European astronomers have utilized the powerful Very Large Telescope (VLT) to conduct spectroscopic observations of Trumpler 14, an open cluster within the Carina Nebula. These findings, published on arXiv, contribute valuable insights into the characteristics of young, low-mass stars within this cluster.
Open clusters, comprised of stars originating from the same giant molecular cloud, are loosely bound groups of stars. Over 1,000 such clusters have been identified in the Milky Way, and studying them in detail holds significance for advancing our understanding of galaxy formation and evolution.
Trumpler 14, situated around 9,000 light-years from Earth, is a Galactic open cluster located within the Carina Nebula. It boasts a mass roughly equivalent to 4,300 times that of the Sun, spans six light years in diameter, and is approximately 1 million years old. Consequently, it stands out as one of the most massive, youthful, and compact clusters within the Carina Nebula Complex (CNC).
Led by Dominika Itrich of the European Southern Observatory (ESO), a team of astronomers employed ESO’s VLT to delve into the realm of young, low-mass stars within Trumpler 14. Their observations, conducted in 2016 with the Multi Unit Spectroscopic Explorer (MUSE), a second-generation integral field unit (IFU) instrument on the VLT, focused on 780 stars within the cluster. They gathered spectral and stellar data for 717 of these stars, revealing that 339 belonged to spectral type K, 269 were classified as M-type stars, while the remainder were predominantly late G-type stars.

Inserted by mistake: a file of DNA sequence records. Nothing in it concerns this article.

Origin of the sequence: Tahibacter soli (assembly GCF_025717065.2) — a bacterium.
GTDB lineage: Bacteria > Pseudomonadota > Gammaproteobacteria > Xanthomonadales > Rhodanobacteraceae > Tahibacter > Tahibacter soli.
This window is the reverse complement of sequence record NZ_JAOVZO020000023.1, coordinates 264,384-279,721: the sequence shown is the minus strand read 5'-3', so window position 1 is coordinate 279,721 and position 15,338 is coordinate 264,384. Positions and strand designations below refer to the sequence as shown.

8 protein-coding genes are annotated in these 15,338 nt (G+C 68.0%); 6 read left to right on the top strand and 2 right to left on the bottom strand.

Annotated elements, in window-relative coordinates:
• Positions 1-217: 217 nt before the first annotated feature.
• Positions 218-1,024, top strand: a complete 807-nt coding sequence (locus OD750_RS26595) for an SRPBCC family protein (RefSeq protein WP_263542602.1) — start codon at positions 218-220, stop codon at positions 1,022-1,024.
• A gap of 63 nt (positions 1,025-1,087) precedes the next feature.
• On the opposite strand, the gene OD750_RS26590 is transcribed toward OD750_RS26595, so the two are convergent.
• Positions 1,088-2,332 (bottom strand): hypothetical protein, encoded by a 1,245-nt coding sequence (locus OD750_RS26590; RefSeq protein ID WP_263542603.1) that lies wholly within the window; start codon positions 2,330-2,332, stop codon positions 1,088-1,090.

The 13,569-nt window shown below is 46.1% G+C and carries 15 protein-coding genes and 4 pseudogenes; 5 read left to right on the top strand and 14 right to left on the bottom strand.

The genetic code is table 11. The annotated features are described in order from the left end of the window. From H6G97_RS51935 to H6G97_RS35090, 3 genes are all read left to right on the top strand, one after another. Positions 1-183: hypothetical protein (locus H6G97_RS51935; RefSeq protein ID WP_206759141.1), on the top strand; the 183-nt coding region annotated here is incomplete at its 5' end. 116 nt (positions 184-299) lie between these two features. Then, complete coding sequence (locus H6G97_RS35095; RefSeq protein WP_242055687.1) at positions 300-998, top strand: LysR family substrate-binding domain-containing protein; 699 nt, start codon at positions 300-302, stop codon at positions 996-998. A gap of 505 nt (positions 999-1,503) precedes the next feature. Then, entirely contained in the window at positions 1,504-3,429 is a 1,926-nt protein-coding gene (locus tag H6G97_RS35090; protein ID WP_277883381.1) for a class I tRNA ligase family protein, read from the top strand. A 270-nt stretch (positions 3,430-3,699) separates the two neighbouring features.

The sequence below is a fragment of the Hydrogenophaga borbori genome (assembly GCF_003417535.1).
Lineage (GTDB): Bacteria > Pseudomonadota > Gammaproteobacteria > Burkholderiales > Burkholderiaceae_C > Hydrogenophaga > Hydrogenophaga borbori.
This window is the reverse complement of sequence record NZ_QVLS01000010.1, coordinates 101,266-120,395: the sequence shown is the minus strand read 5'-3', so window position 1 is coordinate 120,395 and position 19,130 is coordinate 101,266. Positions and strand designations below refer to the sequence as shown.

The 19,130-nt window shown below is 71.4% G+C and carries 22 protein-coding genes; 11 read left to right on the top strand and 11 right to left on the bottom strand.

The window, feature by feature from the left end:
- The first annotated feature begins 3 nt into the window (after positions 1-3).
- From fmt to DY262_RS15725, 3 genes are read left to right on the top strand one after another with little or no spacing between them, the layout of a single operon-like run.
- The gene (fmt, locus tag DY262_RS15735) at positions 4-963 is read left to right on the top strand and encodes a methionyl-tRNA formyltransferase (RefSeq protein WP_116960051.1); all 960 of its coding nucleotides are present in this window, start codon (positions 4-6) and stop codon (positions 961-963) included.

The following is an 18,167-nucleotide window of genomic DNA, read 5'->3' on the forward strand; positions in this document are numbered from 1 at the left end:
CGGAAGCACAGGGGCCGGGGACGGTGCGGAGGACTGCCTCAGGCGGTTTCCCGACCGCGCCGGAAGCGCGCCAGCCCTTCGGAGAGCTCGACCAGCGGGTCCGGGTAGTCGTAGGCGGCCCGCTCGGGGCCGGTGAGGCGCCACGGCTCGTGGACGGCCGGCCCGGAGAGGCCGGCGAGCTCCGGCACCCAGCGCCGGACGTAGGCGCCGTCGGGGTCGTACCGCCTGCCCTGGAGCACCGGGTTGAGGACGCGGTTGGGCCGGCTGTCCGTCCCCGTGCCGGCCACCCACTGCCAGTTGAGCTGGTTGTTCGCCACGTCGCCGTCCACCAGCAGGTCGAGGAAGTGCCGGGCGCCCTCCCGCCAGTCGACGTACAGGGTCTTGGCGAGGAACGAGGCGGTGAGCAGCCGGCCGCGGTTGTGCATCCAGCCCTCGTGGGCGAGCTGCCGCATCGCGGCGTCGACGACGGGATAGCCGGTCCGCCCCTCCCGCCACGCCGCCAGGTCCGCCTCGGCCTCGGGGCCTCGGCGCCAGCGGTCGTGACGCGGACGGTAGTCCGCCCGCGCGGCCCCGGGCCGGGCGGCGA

The study unveiled that roughly half of the stars in their sample possessed masses below 1 solar mass, with the smallest star having a mere 0.17 solar masses. This research is notable for its depth in exploring mass characteristics within the CNC and demonstrates the feasibility of scrutinizing low-mass stars even in distant and massive regions.
By examining the age distribution of stars in Trumpler 14, the astronomers determined that the cluster’s age is approximately 1 million years, consistent with previous findings. Importantly, this estimate remains robust regardless of the choice of evolutionary tracks.
The study’s implications extend to our comprehension of the formation and evolution of low-mass stars within a clustered environment. “Low-mass stars are the most prevalent in the Galaxy, yet simultaneously the most susceptible to environmental conditions,” the researchers explained. This investigation represents a significant step toward enhancing our understanding of the formation and early evolution of these low-mass stars within a massive cluster.